Social Media News Roundup: August ’17 Week 2

social media news august 17 week 2
In the news this week – Facebook muscles into the online video scene, apple launches Instagram account and social media usage tops 3 billion…
Facebook muscles into the online video scene with Facebook Watch

Facebook have taken an officially stand to leap into the world of short-form professional online video with Watch, a new platform for shows on Facebook. Watch is somewhat of a late arrival to the online-video scene, however Facebook is currently second only to YouTube for internet video – so the likelihood is that if it takes of (and that is a big if) it will take off in a big way.

Over 30 different production partners have been announced, including MLB, A&E and Hearst. According to the announcement on their newsroom, they intend to see a wide range of shows on Watch, including reality shows, comedy and live sports. They said this:

“We think Watch will be a home to a wide range of shows… To help inspire creators and seed the ecosystem, we’ve also funded some shows that are examples of community-oriented and episodic video series… We’re excited to see how creators and publishers use shows to connect their fans and community.”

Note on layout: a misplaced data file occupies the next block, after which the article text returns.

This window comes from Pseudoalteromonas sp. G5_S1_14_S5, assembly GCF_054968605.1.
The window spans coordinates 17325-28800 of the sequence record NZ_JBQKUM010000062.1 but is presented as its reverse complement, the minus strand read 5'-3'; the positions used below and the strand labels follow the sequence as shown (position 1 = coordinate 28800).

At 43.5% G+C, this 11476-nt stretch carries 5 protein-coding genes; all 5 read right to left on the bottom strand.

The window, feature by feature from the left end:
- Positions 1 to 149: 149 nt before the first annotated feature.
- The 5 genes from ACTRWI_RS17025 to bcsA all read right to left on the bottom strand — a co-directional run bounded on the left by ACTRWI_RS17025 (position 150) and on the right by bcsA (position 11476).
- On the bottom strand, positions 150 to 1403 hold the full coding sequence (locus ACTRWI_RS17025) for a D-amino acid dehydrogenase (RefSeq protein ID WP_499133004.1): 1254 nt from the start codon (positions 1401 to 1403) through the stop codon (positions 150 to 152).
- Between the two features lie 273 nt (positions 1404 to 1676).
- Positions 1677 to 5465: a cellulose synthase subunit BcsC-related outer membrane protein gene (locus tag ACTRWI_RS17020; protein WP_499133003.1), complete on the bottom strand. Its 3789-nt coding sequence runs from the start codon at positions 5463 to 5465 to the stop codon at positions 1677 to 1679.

Apple launches Instagram account to showcase iPhone photography

The term “Shot on iPhone” has become synonymous with Apple Inc.’s marketing. Now the tech giant has created an Instagram account devoted to celebrating and promoting iPhone photography. The reasons are pretty clear – if there is any logical place to promote photography, it is the world’s largest photo-sharing app.

Instagram now commands a staggering 700 million active users a month. You can check out the new account @apple. For the time being at least, it looks like Apple plan on using the account to build community-centred marketing – at the time of writing their bio currently reads “Welcome to @apple. Tag #ShotoniPhone to take part.” Already the account commands over 500k followers

Combined social media usage passes the 3 billion users mark

The latest combined research from Hootsuite and We Are Social has reveal that the number of people using social media across the world now rests at 3.028 billion – and shows no sign of stopping. This is up four percent since last quarter, an increase of 121 million users, 113 million more than the amount of new adopters of the internet in general. Active social media users are now growing at a rate of one million per day.

Facebook, Whatsapp and Snapchat feature among list of worst apps for battery draining

A report by Avast into the most battery-draining Android apps included (perhaps a little unsurprisingly) Facebook, Whatsapp and Snapchat. These were listed among other feature-rich apps such as Netflix and Google Maps. To see the full list and read Avast’s recommendations for making your battery last the longest it possibly can, check out this article on The Independent.

The post Social Media News Roundup: August ’17 Week 2 appeared first on Giraffe Social Media.

The 2017 Harold Burson Summer Internship Program LAGRANT affiliated Interns Reflect On Their Experiences